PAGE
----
“I’m pretty sure that most of us have sacrificed a little bit of business,” and customers have also sacrificed, says Mr. Holt, a guide himself. “It’s just something that we need to do ... for the future of the fishery.”

Mr. Holt brings along a hand-held thermometer in his boat, and says he was testing water temperatures before the state called for a voluntary closure on part of the Roaring Fork River last month. Though he’s been able to resume full tours since the state lifted the half-day pause on Aug. 10, he says he’ll continue to monitor water temperatures himself.

Eleven of these voluntary fishing pauses are currently in place. Besides weather forecasts, CPW considers these potential triggers before calling for a closure:

  • Daily maximum water temperature is hotter than 71 degrees Fahrenheit 
  • Stream flows are less than or equal to half their daily average 
  • Fish appear to be “visibly deteriorating” 
  • Daily dissolved oxygen is less than 6 parts per million 
  • Other factors disrupt fish habitat (like fire, for instance)

Communities can also implement their own recreational or commercial closures, and CPW can mandate fishing pauses if conditions turn dire. One state closure on the Yampa River has been mandatory since May, meaning people caught angling can be fined and accrue points toward a suspension of fishing privileges. 

Voluntary closures are “a better opportunity for outreach and education,” says Holly Loff, executive director of the Eagle River Watershed Council based in Gypsum.

Her nonprofit plays a role in that education, by publishing a daily email with local water temperatures and tips for responsible fishing. Similarly, the Roaring Fork Fishing Guide Alliance posts river updates on social media. 

“When you explain things to people in a way that it makes sense to them, they’re like, ‘Oh, yeah ... we’re all in for that,’” says Mr. Holt.

Based on what wildlife officers have observed, CPW biologists report that the public is largely complying with the fishing closures.

“I think with the ongoing drought, people are becoming more and more aware of what is happening with our rivers ... and having to understand the balance of being able to enjoy them, but also being able to protect and conserve them,” says Ms. Martin.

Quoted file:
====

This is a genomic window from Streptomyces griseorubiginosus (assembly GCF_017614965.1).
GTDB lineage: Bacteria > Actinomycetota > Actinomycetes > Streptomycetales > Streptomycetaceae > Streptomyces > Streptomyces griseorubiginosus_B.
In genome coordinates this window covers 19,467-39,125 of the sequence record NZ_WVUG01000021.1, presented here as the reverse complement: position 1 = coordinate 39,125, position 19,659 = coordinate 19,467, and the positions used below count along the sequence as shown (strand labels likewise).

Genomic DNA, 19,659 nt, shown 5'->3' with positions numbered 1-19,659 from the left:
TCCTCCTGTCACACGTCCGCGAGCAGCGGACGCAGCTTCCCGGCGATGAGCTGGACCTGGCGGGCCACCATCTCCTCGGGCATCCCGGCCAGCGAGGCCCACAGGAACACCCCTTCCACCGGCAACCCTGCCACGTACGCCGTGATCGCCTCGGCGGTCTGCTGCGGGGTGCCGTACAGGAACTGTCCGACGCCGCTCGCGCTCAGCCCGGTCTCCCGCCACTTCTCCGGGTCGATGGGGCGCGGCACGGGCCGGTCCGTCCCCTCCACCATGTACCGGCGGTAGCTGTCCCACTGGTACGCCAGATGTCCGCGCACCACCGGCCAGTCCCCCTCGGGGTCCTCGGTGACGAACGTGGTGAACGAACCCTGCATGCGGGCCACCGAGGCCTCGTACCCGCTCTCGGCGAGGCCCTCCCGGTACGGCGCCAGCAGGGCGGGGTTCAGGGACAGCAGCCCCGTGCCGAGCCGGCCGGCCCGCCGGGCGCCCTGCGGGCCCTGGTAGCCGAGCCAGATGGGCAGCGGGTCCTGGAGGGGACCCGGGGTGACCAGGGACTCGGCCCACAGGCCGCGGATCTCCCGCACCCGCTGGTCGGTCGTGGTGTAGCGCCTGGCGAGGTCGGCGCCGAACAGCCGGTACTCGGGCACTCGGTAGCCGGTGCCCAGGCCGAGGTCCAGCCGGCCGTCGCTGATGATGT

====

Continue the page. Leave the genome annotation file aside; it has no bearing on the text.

Other Western states, including Oregon and Montana, have also enacted fishing closures – sometimes called “hoot owl” restrictions. Faced with an imperiled salmon population, California wildlife officials have held off releasing over 1 million young fish into the wild until river conditions improve, holding them at hatcheries instead, reports The Associated Press.

“Healthy respect”

For Mr. Pillaro in Durango, mandatory closures might be better for getting more tourists to comply. But overall, he reports good compliance among fellow anglers and guides, from his vantage point as a sales manager and fly-casting instructor at the fly-fishing outfitter Duranglers Flies and Supplies.

The state called for a half-day closure on roughly 12 miles of the Dolores River for the first time this year. As of the morning of Aug. 17, this area recorded a flow of 4.7 cubic feet per second – 93% less flow than its historical average, according to state data. While Duranglers leads trips in other locations as well, Mr. Pillaro says the company has lost some business by avoiding that troubled area.  

Drought-related fishing closures aren’t new, but the timing has changed. “Really the only surprising thing this year was how early in the year [the state] had to do it, because the flows were so low,” says Christopher Myrick, professor of fish biology at Colorado State University. 

In the worst-case scenario, the state could restock fish-depleted rivers from hatcheries, he says, but it would “take years.” Plus, the state hatchery system doesn’t raise all the species currently found in the wild.

In the meantime, Mr. Pillaro says he’s trying to educate customers about the importance of pausing plans when river conditions are subpar.

“Everybody that’s in the fly-fishing community and industry, I think we all have a healthy respect and love for the fish and don’t want to do anything that’s going to cause them any harm,” says the angler.